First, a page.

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pone-0112110-g001: PGRN deficiency does not alter the generation of CD4+CD25+Foxp3+ T cells in vivo.Flow cytometric evaluation of CD4+CD25+Foxp3+ T cells in one-, three-, and six-week-old wild type (WT) and PGRN-deficient mice. (A) The percentage of CD4+ and CD8+ T cells in thymus from one-week-old C57BL/6 mice and PGRN-deficient mice. (B) The percentage of CD4+CD25+Foxp3+ cells in thymus from one-week-old C57BL/6 mice and PGRN-deficient mice. (C) The proportion of CD4+CD25+Foxp3+ cells in spleen from three-week-old C57BL/6 mice and PGRN-deficient mice. (D) CD4+CD25+Foxp3+ cells in lymph nodes from three-week-old C57BL/6 mice and PGRN-deficient mice. (E) The proportion of CD4+CD25+Foxp3+ cells in spleen from six-week-old C57BL/6 mice and PGRN-deficient mice. (F) CD4+CD25+Foxp3+ cells in lymph nodes from six-week-old C57BL/6 mice and PGRN-deficient mice. All data was representative of three mice per group and indicated as mean ± SEM.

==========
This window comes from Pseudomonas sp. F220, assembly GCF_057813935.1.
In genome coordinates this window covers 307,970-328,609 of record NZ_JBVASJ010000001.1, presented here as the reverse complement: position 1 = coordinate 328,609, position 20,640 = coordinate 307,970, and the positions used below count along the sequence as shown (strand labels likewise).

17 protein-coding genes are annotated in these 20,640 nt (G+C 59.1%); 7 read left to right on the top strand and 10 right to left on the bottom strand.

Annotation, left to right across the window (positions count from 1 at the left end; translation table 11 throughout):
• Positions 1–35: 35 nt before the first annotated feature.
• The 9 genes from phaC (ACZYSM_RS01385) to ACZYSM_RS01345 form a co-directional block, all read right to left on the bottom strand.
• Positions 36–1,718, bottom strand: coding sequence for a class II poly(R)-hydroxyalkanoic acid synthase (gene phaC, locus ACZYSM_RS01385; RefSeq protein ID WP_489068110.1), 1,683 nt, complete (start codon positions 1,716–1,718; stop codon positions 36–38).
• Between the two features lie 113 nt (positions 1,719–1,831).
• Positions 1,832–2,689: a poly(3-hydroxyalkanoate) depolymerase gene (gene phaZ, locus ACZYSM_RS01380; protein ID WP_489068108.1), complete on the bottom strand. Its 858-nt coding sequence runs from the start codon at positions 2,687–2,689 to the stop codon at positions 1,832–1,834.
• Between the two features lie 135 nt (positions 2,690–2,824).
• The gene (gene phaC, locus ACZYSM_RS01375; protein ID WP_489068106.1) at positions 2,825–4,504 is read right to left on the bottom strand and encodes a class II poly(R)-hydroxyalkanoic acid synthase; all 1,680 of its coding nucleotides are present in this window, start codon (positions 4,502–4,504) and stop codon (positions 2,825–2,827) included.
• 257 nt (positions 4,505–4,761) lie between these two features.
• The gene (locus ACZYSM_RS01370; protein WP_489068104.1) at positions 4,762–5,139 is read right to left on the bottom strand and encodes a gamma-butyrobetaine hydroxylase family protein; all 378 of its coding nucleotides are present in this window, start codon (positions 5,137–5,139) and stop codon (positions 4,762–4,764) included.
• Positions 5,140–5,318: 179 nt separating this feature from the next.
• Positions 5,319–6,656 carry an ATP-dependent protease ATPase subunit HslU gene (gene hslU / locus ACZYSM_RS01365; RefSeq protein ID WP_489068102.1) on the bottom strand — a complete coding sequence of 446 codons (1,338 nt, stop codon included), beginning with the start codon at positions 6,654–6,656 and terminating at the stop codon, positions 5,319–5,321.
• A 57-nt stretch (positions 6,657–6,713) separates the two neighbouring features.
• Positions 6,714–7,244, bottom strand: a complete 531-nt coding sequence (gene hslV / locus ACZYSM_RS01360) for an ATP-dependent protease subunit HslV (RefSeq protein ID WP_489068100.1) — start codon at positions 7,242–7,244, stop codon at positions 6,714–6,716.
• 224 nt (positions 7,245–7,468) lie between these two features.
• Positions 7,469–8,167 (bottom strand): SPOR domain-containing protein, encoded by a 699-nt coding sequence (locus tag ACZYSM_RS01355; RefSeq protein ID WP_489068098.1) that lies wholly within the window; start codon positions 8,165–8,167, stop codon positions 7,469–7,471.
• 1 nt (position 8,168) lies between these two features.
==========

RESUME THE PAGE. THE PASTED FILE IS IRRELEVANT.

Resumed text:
Mentions: To determine the role of PGRN in the development of naturally CD4+CD25+Foxp3+ cells, we used flow cytometry to analyze the numbers of CD4+CD25+Foxp3+ cells in lymphocytes of thymus, spleen, and lymph nodes from one-, three-, and six-week-old wild type and PGRN-deficient mice. As shown in Fig. 1A, one-week-old wild type and PGRN-deficient mice have comparable proportions of CD4+ and CD8+ T cells in thymus (p>0.05), and no significant difference in the percentage of CD4+CD25+Foxp3+ cells in thymus were found (p>0.05) (Fig. 1B). Equivalent numbers of CD4+CD25+Foxp3+ cells were found in the spleen and lymph nodes in three- and six-week-old PGRN-deficient mice, compared with wild type mice (p>0.05) (Fig. 1C–F). Thus, the results suggest that the absence of PGRN may not affect the generation of naturally CD4+CD25+Foxp3+ cells during development.